HIGHEST PROPERTY TAXES IN THE COUNTRY, FOLKS!

Catherine Johnson said...

Our principal proposed to hire another Earth Science teacher NOT to teach more Earth Science courses, but so that they'd have to separate "teams," aka the middle school model.

Another tenured teacher SO WE CAN OBEY THE DICTATES OF THE MNSA, NOT SO WE CAN TEACH EARTH SCIENCE TO MORE KIDS.

Needless to say, that didn't fly.

Catherine Johnson said...

He may have no idea how the high school tracks are set up.

The other day someone asked him a question and he started laughing & said, "Another question I can't answer."

No one seems to have told the guy ANYTHING.

We have HUGE "wires crossed" issues, which I assume come from micromanagement at the top.

The superintendent is making decisions building principals normally make, then (apparently) not informing the building principals.

At least that's my guess.

SusanS said...

The high school has AP classes, right? Don't they start around 11th grade? Who goes into that?

So, you think in your high school's freshman and sophomore classes that there are no honors for the sciences, English, or math? Or are they just not telling you?

It seems like at least the middle school 8th grade team should know what is going on at the high school for transition sake if nothing else.

We have separate teams in middle school, also. I never really quite understood why. Still don't.

Forty-two said...

We had teams in my middle school - the idea was to help keep kids from getting lost in a big school by subdividing them into smaller groups. It wasn't a bad idea, although tracking can accomplish a similar effect. There were nearly 600 kids in my high school class (over 3,000 in the school), but the same 100-150 people kept showing up in all my honors classes. Of course, de facto teams by tracking aren't very diverse.

What I can't understand is why an extra Earth Science teacher doesn't mean the potential for more Earth Science classes, teams or no teams. By adding an extra teacher, even if it was just so that they could have multiple teams offering earth science, that still effectively doubles the amount of students that could take the class. Honestly, as it sounds like there are only one or two sections of earth sience offered, it would make more sense to just put all the earth science students in a single team in the first place. It seems like the waste of a teacher.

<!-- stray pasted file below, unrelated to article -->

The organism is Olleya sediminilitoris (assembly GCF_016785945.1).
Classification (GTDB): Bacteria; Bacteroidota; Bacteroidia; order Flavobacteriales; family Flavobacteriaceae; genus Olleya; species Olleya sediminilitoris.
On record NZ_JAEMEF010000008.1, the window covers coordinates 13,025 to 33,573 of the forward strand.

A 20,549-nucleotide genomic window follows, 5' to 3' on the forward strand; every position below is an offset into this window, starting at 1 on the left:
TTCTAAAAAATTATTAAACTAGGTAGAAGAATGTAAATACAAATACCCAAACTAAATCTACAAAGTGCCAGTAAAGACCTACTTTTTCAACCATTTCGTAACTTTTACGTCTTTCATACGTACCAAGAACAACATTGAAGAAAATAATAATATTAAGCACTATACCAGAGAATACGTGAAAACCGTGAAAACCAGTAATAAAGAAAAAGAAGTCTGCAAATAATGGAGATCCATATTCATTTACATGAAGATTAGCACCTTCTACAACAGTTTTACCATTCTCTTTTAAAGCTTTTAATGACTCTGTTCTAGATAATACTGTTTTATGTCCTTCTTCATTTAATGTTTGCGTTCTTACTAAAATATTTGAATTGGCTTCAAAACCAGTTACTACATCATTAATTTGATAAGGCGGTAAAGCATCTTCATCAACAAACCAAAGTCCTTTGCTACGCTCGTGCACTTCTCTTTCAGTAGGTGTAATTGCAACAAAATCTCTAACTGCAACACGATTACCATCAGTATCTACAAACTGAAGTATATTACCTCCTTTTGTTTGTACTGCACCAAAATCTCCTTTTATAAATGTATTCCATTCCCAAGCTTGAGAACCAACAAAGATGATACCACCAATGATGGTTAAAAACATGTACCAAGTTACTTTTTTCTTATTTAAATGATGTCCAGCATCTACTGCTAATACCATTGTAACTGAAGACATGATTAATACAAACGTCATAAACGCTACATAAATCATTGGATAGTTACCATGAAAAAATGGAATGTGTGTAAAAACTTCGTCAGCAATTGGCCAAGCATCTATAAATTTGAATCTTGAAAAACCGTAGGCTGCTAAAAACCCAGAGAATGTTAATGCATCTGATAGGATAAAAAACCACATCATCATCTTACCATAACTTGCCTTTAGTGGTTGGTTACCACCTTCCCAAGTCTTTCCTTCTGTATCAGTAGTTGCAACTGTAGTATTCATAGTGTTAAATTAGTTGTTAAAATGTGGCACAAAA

Forty-two said...

Of course, to be fair, the high school level science course offered in 8th grade at my school (physical science; earth science was the regular 8th grade course for us) was just as exclusionary as your regents earth science. They only had one section: 35 students selected out of over 140 that applied. I've no idea what the criteria for selection was, but they definitely emphasized that we were an exclusive bunch.

On the other hand, other than getting an early exposure to the concepts and an extra science credit (I graduated with 6 science credits), it didn't make a huge difference. Physical science was the non-college track sophomore course. Those going to college took Chem. I, and there was no physical science prereq. for that class.

SusanS said...

Moving kids OUT can be accomplished NOW, TODAY, RIGHT THIS MINUTE!

You are too funny.